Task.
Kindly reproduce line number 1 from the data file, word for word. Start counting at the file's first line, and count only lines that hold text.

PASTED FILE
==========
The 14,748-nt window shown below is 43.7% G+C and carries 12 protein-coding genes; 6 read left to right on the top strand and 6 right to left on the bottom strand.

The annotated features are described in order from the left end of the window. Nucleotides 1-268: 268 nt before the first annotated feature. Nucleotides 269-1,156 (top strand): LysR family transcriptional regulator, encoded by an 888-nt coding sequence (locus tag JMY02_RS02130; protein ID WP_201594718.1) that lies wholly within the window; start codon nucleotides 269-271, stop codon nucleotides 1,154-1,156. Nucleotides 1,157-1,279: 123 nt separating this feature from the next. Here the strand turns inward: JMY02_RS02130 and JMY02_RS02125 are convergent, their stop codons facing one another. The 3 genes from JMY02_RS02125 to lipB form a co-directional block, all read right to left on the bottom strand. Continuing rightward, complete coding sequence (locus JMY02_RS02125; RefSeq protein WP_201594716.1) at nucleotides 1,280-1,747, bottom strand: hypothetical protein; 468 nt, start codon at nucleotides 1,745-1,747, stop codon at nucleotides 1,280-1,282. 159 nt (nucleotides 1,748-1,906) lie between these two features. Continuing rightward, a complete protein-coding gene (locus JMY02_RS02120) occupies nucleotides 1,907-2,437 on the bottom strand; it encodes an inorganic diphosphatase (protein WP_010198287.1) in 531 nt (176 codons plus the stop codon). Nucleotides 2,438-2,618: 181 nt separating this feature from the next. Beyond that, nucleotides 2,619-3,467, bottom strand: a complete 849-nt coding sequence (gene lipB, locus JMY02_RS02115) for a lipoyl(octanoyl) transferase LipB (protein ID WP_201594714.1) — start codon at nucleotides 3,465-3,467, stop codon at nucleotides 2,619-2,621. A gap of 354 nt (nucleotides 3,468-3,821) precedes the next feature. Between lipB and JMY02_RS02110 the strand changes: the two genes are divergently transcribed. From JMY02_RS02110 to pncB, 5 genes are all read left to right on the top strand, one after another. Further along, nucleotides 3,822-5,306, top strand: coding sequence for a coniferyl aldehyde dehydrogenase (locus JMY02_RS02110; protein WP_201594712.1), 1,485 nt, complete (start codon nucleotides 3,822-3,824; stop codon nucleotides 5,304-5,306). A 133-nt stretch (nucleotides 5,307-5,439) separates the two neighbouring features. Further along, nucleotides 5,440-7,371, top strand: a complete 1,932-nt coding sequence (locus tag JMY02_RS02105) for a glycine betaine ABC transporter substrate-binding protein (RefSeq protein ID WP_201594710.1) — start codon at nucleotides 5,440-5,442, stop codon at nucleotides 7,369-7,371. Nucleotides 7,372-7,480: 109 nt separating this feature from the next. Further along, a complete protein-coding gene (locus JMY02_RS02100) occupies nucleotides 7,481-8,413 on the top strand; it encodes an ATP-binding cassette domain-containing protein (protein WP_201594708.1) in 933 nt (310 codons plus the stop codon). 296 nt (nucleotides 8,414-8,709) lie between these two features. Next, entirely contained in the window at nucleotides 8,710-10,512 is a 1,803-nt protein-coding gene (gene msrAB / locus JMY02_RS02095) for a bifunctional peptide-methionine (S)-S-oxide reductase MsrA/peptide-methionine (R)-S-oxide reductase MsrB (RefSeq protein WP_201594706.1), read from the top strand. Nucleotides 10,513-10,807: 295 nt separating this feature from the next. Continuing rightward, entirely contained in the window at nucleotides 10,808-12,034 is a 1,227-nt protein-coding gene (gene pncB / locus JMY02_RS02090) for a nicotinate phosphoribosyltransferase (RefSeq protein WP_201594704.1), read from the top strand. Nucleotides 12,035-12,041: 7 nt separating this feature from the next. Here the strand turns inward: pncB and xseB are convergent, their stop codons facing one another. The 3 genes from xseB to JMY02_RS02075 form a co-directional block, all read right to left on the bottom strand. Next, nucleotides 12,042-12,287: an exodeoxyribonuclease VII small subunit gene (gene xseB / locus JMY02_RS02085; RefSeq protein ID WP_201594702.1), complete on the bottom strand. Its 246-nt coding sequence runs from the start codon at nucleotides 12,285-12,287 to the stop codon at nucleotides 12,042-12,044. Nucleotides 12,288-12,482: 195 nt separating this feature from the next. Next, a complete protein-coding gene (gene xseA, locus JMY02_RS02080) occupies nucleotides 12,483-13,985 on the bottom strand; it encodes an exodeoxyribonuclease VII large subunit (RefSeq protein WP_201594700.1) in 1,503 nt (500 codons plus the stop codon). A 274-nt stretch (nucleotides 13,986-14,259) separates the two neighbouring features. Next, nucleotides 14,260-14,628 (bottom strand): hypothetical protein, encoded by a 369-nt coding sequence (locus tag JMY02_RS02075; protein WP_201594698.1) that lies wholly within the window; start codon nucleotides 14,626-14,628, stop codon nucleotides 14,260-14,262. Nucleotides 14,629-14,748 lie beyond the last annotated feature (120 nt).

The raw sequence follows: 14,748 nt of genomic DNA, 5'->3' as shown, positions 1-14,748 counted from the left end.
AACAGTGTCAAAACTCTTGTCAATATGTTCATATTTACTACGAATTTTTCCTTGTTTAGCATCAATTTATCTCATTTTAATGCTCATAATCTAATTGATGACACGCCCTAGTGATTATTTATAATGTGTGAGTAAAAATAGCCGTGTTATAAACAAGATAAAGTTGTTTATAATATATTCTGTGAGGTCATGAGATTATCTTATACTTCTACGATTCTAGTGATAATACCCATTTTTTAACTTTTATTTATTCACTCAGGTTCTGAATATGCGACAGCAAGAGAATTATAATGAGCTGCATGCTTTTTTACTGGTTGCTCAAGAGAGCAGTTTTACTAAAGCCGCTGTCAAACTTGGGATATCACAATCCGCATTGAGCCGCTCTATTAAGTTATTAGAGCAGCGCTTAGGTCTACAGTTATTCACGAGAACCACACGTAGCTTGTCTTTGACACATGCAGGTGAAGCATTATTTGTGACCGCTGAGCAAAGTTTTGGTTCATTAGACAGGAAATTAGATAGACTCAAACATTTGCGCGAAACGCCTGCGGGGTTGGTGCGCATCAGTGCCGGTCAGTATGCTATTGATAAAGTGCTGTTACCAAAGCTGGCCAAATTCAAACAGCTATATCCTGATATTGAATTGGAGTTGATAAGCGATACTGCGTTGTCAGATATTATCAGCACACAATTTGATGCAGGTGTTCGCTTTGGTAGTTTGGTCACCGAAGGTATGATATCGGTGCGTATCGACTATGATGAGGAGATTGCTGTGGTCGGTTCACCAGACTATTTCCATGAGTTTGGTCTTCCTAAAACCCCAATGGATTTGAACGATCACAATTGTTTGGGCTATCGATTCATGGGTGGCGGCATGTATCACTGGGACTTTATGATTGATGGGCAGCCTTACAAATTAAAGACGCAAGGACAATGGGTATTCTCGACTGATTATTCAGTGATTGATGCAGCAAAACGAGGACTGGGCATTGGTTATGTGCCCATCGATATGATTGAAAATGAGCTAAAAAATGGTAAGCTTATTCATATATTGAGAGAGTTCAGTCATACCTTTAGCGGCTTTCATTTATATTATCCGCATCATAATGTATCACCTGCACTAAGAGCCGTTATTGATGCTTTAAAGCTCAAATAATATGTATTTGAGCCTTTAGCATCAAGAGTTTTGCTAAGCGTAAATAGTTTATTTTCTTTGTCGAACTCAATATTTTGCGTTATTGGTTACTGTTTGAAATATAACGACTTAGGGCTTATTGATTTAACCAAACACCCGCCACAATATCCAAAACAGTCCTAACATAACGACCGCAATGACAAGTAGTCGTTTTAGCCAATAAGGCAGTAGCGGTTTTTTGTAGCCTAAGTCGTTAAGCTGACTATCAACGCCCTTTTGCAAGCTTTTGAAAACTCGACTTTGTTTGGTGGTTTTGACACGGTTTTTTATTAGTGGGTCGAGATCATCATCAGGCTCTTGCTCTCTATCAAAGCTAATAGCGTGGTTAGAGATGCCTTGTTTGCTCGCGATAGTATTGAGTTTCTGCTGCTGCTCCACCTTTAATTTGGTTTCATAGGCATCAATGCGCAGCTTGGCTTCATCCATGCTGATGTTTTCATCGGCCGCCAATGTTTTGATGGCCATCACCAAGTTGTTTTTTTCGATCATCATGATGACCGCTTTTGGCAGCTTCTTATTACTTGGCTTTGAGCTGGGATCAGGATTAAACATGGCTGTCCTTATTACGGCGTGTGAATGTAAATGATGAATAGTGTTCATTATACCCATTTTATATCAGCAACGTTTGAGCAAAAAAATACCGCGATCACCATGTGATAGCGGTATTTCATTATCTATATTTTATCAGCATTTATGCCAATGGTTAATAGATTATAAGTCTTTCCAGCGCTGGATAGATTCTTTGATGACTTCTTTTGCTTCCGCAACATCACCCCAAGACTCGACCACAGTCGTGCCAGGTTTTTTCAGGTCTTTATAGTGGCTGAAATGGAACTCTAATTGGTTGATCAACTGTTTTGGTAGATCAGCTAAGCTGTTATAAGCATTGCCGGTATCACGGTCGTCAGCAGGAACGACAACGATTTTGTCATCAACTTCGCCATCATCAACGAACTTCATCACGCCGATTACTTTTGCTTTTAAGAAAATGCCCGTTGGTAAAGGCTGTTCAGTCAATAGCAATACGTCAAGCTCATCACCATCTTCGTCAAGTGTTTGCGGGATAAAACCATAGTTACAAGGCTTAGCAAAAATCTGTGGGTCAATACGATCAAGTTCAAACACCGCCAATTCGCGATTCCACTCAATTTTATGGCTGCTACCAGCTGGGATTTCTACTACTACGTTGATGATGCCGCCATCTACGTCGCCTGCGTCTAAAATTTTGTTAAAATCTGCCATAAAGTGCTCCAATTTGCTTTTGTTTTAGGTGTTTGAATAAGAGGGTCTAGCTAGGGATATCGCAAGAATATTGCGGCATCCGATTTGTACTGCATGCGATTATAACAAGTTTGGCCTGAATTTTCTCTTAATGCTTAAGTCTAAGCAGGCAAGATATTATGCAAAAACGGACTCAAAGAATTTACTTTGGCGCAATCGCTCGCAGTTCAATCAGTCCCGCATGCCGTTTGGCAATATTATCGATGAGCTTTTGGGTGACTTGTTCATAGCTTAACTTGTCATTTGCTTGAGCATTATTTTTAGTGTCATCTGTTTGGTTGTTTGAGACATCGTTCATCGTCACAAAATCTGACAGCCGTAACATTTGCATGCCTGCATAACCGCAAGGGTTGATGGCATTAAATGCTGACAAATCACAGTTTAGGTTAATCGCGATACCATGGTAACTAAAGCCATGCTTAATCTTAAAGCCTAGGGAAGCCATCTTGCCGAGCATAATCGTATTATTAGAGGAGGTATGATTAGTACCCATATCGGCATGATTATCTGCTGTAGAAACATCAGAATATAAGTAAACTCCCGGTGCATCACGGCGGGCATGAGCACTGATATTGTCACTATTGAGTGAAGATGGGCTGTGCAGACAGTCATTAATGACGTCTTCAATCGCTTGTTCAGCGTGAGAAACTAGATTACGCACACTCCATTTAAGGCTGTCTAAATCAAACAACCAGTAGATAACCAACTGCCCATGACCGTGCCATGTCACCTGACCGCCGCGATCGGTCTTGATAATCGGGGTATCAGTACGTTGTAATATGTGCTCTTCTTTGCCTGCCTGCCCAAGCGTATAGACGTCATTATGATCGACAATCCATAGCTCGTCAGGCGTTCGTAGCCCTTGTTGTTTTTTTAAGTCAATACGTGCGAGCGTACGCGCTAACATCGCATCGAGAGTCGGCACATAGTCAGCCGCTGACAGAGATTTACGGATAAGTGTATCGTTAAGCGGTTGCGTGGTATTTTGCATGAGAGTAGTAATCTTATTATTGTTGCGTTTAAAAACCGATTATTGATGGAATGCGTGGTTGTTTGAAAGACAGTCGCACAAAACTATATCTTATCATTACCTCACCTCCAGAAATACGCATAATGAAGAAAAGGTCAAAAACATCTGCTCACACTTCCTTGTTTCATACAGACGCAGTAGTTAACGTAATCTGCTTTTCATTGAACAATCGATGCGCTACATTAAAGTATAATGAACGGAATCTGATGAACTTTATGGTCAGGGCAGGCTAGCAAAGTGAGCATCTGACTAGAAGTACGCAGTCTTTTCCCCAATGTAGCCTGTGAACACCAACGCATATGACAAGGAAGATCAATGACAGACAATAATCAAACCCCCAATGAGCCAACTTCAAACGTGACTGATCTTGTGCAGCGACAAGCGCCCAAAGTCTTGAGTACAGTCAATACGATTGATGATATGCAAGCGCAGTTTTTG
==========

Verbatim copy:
The 14,748-nt window shown below is 43.7% G+C and carries 12 protein-coding genes; 6 read left to right on the top strand and 6 right to left on the bottom strand.